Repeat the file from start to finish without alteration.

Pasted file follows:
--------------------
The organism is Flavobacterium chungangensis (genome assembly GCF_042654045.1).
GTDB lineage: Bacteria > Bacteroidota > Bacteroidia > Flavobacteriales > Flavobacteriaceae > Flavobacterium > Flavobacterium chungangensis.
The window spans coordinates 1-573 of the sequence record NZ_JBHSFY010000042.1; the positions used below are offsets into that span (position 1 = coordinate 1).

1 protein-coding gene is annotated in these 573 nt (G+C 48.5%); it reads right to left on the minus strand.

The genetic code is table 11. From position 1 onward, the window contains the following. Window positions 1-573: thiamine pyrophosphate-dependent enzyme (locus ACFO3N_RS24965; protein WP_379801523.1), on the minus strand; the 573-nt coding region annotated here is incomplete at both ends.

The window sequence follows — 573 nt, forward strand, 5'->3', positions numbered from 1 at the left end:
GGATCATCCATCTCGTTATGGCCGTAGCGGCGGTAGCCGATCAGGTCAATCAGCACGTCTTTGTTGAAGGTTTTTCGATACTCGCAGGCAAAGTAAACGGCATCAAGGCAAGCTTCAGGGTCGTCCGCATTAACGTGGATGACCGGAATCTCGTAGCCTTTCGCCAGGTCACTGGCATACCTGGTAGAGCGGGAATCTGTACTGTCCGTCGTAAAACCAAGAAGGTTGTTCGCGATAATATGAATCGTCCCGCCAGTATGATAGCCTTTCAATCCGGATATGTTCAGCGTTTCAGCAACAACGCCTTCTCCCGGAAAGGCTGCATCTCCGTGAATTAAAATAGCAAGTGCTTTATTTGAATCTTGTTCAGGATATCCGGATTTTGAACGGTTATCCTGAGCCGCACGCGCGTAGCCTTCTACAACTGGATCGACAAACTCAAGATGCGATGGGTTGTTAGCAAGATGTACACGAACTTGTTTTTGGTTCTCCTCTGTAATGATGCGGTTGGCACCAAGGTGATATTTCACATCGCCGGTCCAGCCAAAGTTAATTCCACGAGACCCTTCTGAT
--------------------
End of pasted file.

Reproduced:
The organism is Flavobacterium chungangensis (genome assembly GCF_042654045.1).
GTDB lineage: Bacteria > Bacteroidota > Bacteroidia > Flavobacteriales > Flavobacteriaceae > Flavobacterium > Flavobacterium chungangensis.
The window spans coordinates 1-573 of the sequence record NZ_JBHSFY010000042.1; the positions used below are offsets into that span (position 1 = coordinate 1).

1 protein-coding gene is annotated in these 573 nt (G+C 48.5%); it reads right to left on the minus strand.

The genetic code is table 11. From position 1 onward, the window contains the following. Window positions 1-573: thiamine pyrophosphate-dependent enzyme (locus ACFO3N_RS24965; protein WP_379801523.1), on the minus strand; the 573-nt coding region annotated here is incomplete at both ends.

The window sequence follows — 573 nt, forward strand, 5'->3', positions numbered from 1 at the left end:
GGATCATCCATCTCGTTATGGCCGTAGCGGCGGTAGCCGATCAGGTCAATCAGCACGTCTTTGTTGAAGGTTTTTCGATACTCGCAGGCAAAGTAAACGGCATCAAGGCAAGCTTCAGGGTCGTCCGCATTAACGTGGATGACCGGAATCTCGTAGCCTTTCGCCAGGTCACTGGCATACCTGGTAGAGCGGGAATCTGTACTGTCCGTCGTAAAACCAAGAAGGTTGTTCGCGATAATATGAATCGTCCCGCCAGTATGATAGCCTTTCAATCCGGATATGTTCAGCGTTTCAGCAACAACGCCTTCTCCCGGAAAGGCTGCATCTCCGTGAATTAAAATAGCAAGTGCTTTATTTGAATCTTGTTCAGGATATCCGGATTTTGAACGGTTATCCTGAGCCGCACGCGCGTAGCCTTCTACAACTGGATCGACAAACTCAAGATGCGATGGGTTGTTAGCAAGATGTACACGAACTTGTTTTTGGTTCTCCTCTGTAATGATGCGGTTGGCACCAAGGTGATATTTCACATCGCCGGTCCAGCCAAAGTTAATTCCACGAGACCCTTCTGAT